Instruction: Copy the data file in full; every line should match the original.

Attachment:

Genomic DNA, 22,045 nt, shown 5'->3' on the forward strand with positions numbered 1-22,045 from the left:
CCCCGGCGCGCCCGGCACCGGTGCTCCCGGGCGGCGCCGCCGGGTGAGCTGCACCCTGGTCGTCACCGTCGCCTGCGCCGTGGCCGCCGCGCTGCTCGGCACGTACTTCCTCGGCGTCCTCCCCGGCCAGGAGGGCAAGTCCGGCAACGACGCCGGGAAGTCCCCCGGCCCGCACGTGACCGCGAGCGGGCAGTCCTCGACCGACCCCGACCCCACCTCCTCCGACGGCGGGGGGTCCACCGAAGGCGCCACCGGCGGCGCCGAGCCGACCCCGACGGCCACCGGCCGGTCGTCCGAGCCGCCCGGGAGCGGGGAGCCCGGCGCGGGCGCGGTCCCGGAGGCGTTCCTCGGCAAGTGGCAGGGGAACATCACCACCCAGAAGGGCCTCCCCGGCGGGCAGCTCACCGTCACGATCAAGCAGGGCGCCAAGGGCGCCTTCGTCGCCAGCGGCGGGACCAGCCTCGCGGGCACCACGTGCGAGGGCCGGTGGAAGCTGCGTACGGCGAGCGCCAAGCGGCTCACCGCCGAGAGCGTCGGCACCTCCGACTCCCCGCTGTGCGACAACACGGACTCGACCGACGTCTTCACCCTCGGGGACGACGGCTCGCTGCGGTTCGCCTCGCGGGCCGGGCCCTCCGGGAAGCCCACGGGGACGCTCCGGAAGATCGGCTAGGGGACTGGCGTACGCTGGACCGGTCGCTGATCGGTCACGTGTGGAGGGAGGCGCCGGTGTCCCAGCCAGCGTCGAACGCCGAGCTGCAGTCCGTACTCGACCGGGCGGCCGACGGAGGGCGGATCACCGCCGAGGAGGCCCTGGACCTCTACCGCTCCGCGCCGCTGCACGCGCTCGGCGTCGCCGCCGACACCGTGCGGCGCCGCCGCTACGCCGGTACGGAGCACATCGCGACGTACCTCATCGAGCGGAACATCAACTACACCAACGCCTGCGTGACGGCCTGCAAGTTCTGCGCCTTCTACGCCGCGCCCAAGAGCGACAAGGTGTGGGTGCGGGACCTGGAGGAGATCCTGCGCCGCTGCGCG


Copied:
Genomic DNA, 22,045 nt, shown 5'->3' on the forward strand with positions numbered 1-22,045 from the left:
CCCCGGCGCGCCCGGCACCGGTGCTCCCGGGCGGCGCCGCCGGGTGAGCTGCACCCTGGTCGTCACCGTCGCCTGCGCCGTGGCCGCCGCGCTGCTCGGCACGTACTTCCTCGGCGTCCTCCCCGGCCAGGAGGGCAAGTCCGGCAACGACGCCGGGAAGTCCCCCGGCCCGCACGTGACCGCGAGCGGGCAGTCCTCGACCGACCCCGACCCCACCTCCTCCGACGGCGGGGGGTCCACCGAAGGCGCCACCGGCGGCGCCGAGCCGACCCCGACGGCCACCGGCCGGTCGTCCGAGCCGCCCGGGAGCGGGGAGCCCGGCGCGGGCGCGGTCCCGGAGGCGTTCCTCGGCAAGTGGCAGGGGAACATCACCACCCAGAAGGGCCTCCCCGGCGGGCAGCTCACCGTCACGATCAAGCAGGGCGCCAAGGGCGCCTTCGTCGCCAGCGGCGGGACCAGCCTCGCGGGCACCACGTGCGAGGGCCGGTGGAAGCTGCGTACGGCGAGCGCCAAGCGGCTCACCGCCGAGAGCGTCGGCACCTCCGACTCCCCGCTGTGCGACAACACGGACTCGACCGACGTCTTCACCCTCGGGGACGACGGCTCGCTGCGGTTCGCCTCGCGGGCCGGGCCCTCCGGGAAGCCCACGGGGACGCTCCGGAAGATCGGCTAGGGGACTGGCGTACGCTGGACCGGTCGCTGATCGGTCACGTGTGGAGGGAGGCGCCGGTGTCCCAGCCAGCGTCGAACGCCGAGCTGCAGTCCGTACTCGACCGGGCGGCCGACGGAGGGCGGATCACCGCCGAGGAGGCCCTGGACCTCTACCGCTCCGCGCCGCTGCACGCGCTCGGCGTCGCCGCCGACACCGTGCGGCGCCGCCGCTACGCCGGTACGGAGCACATCGCGACGTACCTCATCGAGCGGAACATCAACTACACCAACGCCTGCGTGACGGCCTGCAAGTTCTGCGCCTTCTACGCCGCGCCCAAGAGCGACAAGGTGTGGGTGCGGGACCTGGAGGAGATCCTGCGCCGCTGCGCG